Sweat pours down my face as I wander the nameless streets of South Delhi. It is my first day and I am completely lost. My plane landed on another planet. Here, cows eat plastic trash, old men bathe in the street, and swarms of transvestites beg for your rupees. The honking of cars, motorcycles, and rickshaws is so loud I feel I as if am trapped in the middle of a free jazz orchestral cacophony. As this continues, exhaust fumes permeate my nose where a blend of urine and incense has settled. My mind is on fire.

Welcome to India.

That was over a week ago. Still, these images reappear daily, but to more acceptance and enjoyment on my part. Besides, I have been quite busy to get caught up in it all. After a nightmarish arrival in Dehli, I made contact with Dil Se, an organization that shelters street kids throughout the city. They stationed me at Ummeed, a large refuge bordering the Qutub Minar complex – one of India’s most fascinating historic relics. I volunteered at Ummeed for eight full days teaching English, playing games, and giving endless love to nearly one hundred 6-16 year-old boys. These children come from extremely harsh backgrounds: from homelessness, begging, and drugs to psychical abuse and parents in distressed conditions. Others ran away from home. As awful as this may seem, the kids are now in a much better environment where they receive food, shelter, and an education daily. They have huge hearts and are incredibly intelligent. Some of them had only spoken English for 6 months but were able to converse with me almost perfectly. As curious as I was about their culture and language, they balanced my curiosity with countless questions about life in The States.  I loved volunteering at Ummed. I was constantly teaching while constantly learning.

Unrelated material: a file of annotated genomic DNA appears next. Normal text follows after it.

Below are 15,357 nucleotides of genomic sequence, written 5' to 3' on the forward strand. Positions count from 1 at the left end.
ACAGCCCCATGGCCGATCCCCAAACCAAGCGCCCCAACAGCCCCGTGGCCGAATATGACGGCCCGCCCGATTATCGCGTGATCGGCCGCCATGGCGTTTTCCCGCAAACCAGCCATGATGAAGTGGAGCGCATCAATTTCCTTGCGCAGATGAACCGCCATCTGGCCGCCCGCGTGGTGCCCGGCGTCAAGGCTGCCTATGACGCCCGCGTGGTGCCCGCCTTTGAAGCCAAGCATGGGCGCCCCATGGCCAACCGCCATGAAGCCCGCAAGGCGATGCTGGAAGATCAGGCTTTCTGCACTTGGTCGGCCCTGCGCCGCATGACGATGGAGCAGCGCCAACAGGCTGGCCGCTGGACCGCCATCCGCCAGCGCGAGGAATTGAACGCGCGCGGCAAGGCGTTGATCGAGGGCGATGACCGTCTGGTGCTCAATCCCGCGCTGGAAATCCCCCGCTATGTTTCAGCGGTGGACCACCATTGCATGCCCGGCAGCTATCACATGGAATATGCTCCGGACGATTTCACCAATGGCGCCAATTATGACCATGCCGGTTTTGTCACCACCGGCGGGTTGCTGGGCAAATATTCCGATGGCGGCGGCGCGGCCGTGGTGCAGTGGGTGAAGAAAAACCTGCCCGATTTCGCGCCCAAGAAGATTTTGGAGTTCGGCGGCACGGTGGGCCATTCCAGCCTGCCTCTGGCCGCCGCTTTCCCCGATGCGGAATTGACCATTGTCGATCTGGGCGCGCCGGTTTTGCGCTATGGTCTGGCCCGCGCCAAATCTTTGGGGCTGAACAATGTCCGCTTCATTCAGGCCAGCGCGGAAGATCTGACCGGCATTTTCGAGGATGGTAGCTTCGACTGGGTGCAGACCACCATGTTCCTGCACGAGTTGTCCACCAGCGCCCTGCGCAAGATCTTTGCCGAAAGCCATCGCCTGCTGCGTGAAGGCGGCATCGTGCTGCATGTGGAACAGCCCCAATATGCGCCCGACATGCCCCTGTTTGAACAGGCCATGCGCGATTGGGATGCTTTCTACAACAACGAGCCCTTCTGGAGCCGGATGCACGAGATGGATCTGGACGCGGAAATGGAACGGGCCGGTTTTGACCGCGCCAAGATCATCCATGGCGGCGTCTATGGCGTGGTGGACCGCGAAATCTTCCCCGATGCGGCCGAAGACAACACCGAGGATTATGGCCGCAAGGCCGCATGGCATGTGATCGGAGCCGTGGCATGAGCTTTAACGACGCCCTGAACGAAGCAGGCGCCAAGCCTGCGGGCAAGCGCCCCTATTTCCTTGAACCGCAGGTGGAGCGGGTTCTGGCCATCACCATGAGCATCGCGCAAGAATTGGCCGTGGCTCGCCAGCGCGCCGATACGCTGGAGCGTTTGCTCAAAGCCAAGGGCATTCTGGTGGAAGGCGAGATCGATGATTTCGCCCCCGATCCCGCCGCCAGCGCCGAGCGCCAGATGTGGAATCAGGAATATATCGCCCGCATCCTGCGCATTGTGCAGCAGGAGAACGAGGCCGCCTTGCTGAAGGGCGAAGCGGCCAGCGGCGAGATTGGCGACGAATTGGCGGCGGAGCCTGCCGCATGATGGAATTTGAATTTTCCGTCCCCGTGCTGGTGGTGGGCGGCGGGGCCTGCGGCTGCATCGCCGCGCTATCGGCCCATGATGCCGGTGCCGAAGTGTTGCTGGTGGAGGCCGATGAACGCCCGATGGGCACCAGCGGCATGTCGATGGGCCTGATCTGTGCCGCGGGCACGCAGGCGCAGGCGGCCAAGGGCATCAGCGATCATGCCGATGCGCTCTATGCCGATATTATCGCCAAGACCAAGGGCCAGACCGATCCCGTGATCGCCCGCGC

My sleeping situation was a clear view of reality in South Delhi. I slept on the floor of a two-bedroom apartment with fourteen other people. Running water was inconsistent, electrical problems constant, and mosquitoes galore. But, my experience there was great because the people were amazing – a hilarious group of 17-20 year old’s who made me feel part of a family. We played music, danced, laughed and ate together all while I constantly corrected their English and gave personal attention to each of their studies. I will never forget my time there. I am forever grateful.

Saying goodbye to the Dil Se group was bittersweet, but I felt I needed a change. And what I got was a complete 180. I am currently staying with a family friend who teaches at an international school and lives in the American embassy! This place has the whole western works: hot showers, powerful AC, drinkable tap water, a maid, a cook, beer, even toilet paper! I arrived here in complete culture-shock, even greater than the feeling when I arrived in Delhi. It was as if I was thrown in an emotional ice bath – my brain constantly doing back flips. Since then, I have eased into the perks of this living situation and am absorbing all of its western benefits.

This experience has really opened my eyes to how blessed I am. Sometimes I feel I don’t deserve the life I was given. And the only way I can feel justified is by being a good person and helping others – like I did at Dil Se. Whenever I feel sad or down, I know there is someone else out there that is going through a much harder time than me. And that’s the truth.

Ummeed

Boys at Ummeed

Dinner

Me and some of the older boys